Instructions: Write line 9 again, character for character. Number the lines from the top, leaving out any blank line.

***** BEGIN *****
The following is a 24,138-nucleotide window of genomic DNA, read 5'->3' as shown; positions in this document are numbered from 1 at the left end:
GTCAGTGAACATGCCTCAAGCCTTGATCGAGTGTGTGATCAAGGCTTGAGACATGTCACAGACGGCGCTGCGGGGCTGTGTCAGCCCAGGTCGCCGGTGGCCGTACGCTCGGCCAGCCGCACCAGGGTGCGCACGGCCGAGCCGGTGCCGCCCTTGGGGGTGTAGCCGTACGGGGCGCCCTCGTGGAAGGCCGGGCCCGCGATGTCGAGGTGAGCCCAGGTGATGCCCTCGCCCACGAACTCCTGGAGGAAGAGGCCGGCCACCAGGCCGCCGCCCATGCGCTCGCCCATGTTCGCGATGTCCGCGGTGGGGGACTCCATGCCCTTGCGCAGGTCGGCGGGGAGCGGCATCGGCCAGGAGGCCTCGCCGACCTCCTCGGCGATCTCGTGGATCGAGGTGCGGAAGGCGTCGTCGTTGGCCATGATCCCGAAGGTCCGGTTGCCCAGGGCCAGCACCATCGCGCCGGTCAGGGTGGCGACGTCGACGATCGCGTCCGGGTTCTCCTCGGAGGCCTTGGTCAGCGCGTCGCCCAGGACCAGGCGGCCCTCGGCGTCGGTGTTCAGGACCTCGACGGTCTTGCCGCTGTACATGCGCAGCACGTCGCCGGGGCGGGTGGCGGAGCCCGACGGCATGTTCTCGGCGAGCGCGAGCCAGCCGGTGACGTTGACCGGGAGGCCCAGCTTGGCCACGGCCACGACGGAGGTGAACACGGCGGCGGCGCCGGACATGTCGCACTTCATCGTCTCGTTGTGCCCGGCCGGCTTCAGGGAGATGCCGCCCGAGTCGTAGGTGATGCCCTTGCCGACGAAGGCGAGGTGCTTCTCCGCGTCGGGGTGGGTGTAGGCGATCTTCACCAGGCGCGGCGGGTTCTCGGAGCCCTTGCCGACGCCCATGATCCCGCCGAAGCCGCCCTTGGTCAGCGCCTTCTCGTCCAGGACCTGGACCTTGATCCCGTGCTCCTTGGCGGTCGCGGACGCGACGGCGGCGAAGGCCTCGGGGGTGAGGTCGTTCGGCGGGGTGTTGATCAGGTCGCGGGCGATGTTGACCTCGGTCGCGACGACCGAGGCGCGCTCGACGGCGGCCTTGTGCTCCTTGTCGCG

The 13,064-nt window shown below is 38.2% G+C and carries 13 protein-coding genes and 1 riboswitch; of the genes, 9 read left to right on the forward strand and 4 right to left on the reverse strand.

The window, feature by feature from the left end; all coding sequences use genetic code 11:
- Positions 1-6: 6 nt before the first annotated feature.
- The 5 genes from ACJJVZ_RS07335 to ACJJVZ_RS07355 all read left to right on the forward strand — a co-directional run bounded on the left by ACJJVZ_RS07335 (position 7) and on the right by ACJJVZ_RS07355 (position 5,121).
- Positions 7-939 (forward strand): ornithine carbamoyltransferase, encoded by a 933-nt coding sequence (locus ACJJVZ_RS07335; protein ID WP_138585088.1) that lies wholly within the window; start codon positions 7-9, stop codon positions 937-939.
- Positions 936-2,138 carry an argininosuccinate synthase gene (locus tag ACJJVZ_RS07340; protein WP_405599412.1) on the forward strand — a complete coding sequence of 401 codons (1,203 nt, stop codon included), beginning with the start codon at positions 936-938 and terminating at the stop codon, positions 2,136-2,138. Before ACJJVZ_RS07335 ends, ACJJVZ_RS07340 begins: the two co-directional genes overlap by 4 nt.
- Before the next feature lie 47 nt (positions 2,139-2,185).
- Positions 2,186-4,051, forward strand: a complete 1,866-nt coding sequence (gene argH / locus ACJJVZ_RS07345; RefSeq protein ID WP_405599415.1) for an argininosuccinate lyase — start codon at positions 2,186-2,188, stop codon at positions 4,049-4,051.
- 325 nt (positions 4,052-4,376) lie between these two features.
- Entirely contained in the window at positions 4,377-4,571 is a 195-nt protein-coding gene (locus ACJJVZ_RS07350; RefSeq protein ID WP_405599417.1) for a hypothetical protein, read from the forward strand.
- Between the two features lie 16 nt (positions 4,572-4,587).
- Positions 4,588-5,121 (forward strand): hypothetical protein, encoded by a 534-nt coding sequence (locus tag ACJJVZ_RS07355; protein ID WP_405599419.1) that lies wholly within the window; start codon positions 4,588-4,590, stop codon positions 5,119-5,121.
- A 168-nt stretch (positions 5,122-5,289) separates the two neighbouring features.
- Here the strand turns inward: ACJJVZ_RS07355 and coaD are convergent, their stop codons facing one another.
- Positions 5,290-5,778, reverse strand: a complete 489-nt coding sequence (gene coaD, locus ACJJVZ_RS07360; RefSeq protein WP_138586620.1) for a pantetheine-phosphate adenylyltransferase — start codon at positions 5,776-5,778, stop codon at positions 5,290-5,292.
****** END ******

- Before the next feature lie 47 nt (positions 2,139-2,185).